Revealing Venus in Tuscany
Tuesday 21st May 2013
Mark Lawrie discusses the fine art nude
A well-travelled English photographer was explaining light quality from around the world to me. He described the light in Canada as being like the light from a flashlight, In England it’s like the light in an oil painting and Italy, well it’s like a watercolour light. Now being from Canada, our stunning and long sunsets are far from flashlights but when I went to Italy I instantly saw what he meant and why he loved creating images in the light of the Tuscan sun.
Doing nudes under that wonderful sun is heaven.
Each year a collection of photographers join me under the umbrella of Revealing Venus. These last two years we have been exploring Italy, before that it was Paradise Island in the Bahamas. I collect some amazing models for them, this year it was a mixture of playmates and fashion models. With Max, my partner in Italy, we find the most fantastic locations to be our backdrops and inspiration.
With our own personal chef we set up ‘camp’ in a stone and brick villa. We discovered our next door neighbour was Miu Miu Prada. While we didn’t have her over for breakfast, it made it cool being there
Revealing Venus is not so much an instructional workshop as it is a place to be inspired, experiment and break away from your normal workflow; a place and time to create some personal fine art nudes or exciting portfolio pieces. We really mix it up, sometimes wandering off on our own with a model, sometimes getting all the models in together, taking turns directing them. Of course, when we turn the models loose to just play we capture great images out of the chaos.
One thing I found fascinating was how several photographers could photograph the same model at the same time but by picking different angles, lenses and postproduction work would create radically different images. Part of the charm of the week was being exposed to such unique approaches and growing from that
We had some amazing places to play in. The Fortress of Girifalco, overlooking the city of Cortona was closed down for two days for us to roam through its three floors and courtyards. We had two prestigious vineyards closed for our use, as well as an art gallery in the heart of Cortona. We even had the run of a sprawling estate home which vastly amused the owner watching us. Not to mention our home-based villa.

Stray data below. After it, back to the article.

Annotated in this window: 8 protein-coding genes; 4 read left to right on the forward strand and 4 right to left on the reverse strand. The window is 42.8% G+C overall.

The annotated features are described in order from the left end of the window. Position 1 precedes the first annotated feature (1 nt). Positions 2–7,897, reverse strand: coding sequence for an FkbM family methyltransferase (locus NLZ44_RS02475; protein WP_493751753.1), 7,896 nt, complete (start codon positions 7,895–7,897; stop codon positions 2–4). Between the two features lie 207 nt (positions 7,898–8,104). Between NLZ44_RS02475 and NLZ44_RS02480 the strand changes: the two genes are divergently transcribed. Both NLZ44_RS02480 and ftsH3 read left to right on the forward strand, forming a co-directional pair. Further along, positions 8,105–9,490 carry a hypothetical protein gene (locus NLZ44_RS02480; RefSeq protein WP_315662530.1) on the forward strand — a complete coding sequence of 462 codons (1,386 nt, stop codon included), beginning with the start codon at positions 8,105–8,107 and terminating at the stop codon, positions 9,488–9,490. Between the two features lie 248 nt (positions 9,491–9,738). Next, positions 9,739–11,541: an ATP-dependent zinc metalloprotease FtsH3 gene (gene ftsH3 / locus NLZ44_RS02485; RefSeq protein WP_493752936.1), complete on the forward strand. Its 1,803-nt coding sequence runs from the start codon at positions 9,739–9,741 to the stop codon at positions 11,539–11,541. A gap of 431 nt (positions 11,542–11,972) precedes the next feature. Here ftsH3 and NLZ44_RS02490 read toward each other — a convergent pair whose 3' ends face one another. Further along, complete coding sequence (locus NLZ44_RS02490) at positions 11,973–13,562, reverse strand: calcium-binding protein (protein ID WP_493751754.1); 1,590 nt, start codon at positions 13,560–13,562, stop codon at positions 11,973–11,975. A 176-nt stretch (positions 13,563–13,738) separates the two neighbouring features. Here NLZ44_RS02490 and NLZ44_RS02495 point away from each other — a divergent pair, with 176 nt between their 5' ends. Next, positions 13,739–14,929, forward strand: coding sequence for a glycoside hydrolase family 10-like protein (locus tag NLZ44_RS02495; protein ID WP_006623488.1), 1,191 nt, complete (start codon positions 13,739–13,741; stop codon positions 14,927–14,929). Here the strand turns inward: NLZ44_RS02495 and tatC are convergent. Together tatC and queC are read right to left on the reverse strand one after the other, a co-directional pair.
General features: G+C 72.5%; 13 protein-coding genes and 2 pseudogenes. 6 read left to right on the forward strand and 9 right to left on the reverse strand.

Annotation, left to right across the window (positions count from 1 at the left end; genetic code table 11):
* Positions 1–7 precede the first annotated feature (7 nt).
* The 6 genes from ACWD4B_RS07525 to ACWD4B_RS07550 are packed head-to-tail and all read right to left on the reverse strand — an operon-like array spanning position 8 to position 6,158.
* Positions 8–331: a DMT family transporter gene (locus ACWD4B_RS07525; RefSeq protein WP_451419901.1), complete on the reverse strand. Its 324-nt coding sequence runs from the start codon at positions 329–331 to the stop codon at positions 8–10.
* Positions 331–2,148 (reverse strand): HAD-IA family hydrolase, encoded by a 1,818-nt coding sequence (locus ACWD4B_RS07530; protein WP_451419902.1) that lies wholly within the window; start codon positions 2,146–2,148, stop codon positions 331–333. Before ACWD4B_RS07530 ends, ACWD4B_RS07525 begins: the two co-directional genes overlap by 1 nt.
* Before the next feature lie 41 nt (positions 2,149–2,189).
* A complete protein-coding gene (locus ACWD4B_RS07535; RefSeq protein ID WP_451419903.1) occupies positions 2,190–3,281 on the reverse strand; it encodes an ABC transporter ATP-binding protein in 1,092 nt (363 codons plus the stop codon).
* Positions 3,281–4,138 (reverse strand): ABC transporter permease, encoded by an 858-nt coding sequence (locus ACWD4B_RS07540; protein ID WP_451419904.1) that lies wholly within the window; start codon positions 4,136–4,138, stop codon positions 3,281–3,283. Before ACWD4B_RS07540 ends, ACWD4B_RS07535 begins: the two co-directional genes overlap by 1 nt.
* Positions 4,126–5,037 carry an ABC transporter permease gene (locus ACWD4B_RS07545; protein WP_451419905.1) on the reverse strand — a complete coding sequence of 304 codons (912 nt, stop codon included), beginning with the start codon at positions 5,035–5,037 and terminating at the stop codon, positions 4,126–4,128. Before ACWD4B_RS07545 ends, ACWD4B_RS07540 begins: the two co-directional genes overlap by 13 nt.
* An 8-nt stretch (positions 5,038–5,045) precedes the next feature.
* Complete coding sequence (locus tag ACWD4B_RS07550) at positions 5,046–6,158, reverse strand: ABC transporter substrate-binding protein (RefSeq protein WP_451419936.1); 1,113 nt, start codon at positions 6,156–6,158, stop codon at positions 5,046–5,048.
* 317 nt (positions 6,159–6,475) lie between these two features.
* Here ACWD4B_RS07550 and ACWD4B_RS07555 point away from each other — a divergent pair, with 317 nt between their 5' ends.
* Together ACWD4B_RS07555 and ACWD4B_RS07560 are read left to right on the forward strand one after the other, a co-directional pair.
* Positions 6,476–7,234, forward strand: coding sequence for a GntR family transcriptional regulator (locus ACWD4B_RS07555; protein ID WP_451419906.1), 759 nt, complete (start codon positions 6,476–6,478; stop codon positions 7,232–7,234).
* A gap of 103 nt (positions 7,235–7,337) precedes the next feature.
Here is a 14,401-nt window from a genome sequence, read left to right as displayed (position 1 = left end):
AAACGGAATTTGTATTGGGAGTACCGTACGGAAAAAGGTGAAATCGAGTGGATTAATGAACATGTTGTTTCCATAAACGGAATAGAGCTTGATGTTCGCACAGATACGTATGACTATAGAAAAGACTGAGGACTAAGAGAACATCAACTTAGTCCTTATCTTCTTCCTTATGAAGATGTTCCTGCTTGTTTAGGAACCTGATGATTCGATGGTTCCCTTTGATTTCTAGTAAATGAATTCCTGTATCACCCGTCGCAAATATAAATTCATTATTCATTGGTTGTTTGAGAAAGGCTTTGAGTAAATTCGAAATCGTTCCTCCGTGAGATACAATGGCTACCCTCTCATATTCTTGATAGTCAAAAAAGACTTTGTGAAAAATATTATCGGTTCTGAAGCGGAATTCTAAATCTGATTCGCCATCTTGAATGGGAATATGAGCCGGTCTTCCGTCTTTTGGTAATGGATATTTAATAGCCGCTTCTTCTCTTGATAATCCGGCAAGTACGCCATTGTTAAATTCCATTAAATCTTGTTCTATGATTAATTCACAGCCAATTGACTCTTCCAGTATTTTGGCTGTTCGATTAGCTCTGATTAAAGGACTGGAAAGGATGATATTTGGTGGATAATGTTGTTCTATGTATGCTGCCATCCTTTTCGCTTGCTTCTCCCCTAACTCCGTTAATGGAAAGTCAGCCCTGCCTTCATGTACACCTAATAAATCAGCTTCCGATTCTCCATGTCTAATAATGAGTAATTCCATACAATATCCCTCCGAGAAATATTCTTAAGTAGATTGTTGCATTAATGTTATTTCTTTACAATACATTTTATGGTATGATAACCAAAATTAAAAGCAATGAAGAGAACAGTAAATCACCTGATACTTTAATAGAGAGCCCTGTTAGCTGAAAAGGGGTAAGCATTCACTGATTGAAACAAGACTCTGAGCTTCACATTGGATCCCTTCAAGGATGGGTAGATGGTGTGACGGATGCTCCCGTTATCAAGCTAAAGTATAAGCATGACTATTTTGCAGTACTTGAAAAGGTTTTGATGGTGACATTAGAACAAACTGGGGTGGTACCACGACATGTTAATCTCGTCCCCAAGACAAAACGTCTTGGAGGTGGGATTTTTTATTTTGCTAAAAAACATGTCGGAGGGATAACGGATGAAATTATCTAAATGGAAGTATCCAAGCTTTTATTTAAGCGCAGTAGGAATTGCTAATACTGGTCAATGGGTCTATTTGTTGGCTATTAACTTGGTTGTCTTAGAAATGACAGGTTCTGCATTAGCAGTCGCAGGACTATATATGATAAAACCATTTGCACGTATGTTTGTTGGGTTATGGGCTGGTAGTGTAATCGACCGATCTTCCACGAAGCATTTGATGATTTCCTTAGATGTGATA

It always surprised me that they would happily close these places down for my collection of photographers and models based on my name. We were so grateful they did though; these are places you could just not normally get into. The art gallery actually stripped images off the walls for us but even let us use their paintings as backdrops for some of our images.
Now British photographers may find the castles and stone buildings a bit routine with your wealth of castles but my Asian and North American photographers were fully enamoured by them.
Each photographer took around 3,000 images. That is a lot and it’s not because we were sitting on motor drives but because the diversity of models and locations, along with the wonderful light, presented so many opportunities. The long days made a difference too. While a lot of the shots were carefully planned as either crafted images or tricky experiments, we also had spontaneous frenzies.
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